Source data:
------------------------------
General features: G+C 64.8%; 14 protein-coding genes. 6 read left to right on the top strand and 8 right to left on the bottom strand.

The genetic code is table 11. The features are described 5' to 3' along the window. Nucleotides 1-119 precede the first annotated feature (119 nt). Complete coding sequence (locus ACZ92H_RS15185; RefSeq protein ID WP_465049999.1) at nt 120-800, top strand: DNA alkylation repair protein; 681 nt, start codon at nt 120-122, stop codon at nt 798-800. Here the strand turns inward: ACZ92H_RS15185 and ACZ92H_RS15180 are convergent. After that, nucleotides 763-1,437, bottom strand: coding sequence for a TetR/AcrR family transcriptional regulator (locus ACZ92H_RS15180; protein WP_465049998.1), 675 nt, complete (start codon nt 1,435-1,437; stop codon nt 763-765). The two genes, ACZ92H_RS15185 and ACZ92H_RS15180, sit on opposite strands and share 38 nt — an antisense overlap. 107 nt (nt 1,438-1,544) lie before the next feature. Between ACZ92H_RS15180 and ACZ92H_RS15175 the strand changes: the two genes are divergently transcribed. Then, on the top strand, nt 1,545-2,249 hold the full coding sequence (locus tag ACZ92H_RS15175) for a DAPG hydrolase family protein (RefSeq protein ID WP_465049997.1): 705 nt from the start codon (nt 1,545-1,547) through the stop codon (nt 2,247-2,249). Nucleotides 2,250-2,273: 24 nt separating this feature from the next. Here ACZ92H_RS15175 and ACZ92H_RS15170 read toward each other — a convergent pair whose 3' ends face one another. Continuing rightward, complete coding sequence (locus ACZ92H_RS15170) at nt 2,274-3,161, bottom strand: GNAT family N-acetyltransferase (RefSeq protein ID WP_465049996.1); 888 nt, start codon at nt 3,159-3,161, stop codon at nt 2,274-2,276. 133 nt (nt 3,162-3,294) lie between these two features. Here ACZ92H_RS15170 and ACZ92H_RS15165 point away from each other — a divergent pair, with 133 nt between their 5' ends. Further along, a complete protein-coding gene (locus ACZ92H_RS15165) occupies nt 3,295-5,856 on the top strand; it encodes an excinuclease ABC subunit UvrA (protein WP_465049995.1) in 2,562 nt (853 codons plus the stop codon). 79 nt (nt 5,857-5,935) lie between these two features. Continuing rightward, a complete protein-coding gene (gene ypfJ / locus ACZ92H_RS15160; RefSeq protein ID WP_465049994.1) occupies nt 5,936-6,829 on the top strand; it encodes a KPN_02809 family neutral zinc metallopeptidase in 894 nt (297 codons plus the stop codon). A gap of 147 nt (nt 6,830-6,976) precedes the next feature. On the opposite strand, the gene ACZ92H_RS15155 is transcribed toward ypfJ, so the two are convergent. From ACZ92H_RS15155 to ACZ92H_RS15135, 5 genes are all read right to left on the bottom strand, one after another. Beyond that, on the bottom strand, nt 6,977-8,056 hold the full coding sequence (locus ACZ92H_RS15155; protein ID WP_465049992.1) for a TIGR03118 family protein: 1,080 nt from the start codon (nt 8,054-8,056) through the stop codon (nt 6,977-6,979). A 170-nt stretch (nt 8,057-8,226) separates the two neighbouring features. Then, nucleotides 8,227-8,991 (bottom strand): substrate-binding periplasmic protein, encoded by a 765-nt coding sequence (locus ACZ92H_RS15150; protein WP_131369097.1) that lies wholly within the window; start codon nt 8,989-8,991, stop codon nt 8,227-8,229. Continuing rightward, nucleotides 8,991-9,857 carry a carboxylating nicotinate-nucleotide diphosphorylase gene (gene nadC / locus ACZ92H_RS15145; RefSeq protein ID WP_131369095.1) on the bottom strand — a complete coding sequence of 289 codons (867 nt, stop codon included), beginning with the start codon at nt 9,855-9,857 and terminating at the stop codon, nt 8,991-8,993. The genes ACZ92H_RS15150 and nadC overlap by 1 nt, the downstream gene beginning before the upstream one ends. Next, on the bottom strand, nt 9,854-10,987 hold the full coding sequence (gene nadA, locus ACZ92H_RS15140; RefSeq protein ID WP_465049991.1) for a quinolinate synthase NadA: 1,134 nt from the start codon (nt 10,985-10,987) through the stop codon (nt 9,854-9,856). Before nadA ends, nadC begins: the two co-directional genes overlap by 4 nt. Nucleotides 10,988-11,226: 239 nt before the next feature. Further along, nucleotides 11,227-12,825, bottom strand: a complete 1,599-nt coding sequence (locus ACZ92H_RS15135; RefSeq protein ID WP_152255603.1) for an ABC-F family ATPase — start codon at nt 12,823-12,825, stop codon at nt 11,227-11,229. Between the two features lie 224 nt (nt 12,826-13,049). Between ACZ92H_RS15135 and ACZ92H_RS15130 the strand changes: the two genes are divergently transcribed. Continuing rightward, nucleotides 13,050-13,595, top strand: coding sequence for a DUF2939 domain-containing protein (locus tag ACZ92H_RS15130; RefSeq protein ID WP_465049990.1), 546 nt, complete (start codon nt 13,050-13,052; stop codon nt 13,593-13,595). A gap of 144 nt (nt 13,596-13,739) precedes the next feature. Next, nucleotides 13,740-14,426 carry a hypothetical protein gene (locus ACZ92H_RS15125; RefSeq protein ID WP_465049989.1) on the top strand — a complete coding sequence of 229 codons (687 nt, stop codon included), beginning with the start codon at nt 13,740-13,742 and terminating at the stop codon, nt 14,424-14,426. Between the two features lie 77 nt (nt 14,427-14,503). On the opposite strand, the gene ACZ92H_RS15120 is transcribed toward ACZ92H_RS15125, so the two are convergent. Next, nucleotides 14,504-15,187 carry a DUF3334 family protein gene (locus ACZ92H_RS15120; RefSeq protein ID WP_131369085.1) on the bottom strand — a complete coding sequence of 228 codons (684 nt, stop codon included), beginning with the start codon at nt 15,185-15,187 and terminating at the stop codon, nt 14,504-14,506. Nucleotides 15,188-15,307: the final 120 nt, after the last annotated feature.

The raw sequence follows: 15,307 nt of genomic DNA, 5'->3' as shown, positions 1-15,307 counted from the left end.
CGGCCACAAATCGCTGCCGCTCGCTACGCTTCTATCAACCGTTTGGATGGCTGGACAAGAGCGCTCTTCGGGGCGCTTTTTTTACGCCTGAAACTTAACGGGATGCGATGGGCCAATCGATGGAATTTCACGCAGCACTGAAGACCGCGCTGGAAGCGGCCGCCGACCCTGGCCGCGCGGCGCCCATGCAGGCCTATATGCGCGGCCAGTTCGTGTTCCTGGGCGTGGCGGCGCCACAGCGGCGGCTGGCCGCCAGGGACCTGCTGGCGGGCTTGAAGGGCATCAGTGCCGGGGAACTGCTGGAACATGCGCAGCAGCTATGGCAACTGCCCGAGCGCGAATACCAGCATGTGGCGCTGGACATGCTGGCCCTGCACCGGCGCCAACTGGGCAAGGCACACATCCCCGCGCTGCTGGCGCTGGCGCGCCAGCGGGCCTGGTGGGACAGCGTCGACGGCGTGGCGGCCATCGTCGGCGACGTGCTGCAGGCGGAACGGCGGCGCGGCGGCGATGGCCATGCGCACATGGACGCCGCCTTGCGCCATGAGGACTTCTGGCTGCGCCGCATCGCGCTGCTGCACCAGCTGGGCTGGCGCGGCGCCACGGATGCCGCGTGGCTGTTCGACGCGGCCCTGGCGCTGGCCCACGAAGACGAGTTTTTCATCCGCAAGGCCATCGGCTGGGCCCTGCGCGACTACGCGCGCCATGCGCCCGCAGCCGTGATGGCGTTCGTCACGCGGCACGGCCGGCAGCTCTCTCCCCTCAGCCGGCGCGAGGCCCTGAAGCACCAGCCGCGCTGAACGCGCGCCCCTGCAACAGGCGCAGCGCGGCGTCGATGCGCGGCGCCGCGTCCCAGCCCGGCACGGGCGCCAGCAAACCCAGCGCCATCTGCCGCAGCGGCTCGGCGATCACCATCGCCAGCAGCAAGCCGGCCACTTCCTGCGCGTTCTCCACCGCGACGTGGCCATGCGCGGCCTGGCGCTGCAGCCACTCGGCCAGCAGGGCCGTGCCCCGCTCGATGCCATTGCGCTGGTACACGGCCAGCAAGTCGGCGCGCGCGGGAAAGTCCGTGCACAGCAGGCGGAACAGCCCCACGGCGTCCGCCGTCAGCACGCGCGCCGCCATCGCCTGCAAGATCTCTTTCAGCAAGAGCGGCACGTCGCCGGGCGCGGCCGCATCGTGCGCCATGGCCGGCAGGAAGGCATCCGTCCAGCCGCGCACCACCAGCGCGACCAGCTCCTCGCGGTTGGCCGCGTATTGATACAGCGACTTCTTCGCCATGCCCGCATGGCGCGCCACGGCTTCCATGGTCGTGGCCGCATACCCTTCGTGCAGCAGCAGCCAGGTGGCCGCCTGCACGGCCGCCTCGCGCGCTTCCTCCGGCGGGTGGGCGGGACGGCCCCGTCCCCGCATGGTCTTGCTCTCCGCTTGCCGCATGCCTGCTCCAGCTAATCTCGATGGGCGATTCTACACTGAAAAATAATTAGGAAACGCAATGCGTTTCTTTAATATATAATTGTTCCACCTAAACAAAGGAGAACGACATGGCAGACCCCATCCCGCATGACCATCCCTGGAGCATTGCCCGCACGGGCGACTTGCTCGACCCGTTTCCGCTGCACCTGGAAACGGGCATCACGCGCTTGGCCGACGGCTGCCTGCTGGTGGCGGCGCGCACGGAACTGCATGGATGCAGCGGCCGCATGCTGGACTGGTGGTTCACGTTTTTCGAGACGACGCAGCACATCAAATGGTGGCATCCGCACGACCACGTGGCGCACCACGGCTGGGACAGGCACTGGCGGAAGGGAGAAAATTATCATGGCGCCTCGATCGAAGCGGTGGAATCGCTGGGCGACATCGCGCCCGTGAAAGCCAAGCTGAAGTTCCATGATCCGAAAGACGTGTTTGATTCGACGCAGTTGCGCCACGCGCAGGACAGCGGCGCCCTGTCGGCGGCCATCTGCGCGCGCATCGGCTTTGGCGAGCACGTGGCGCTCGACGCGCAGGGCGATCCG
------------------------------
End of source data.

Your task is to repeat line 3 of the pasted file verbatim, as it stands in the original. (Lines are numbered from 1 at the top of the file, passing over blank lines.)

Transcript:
The raw sequence follows: 15,307 nt of genomic DNA, 5'->3' as shown, positions 1-15,307 counted from the left end.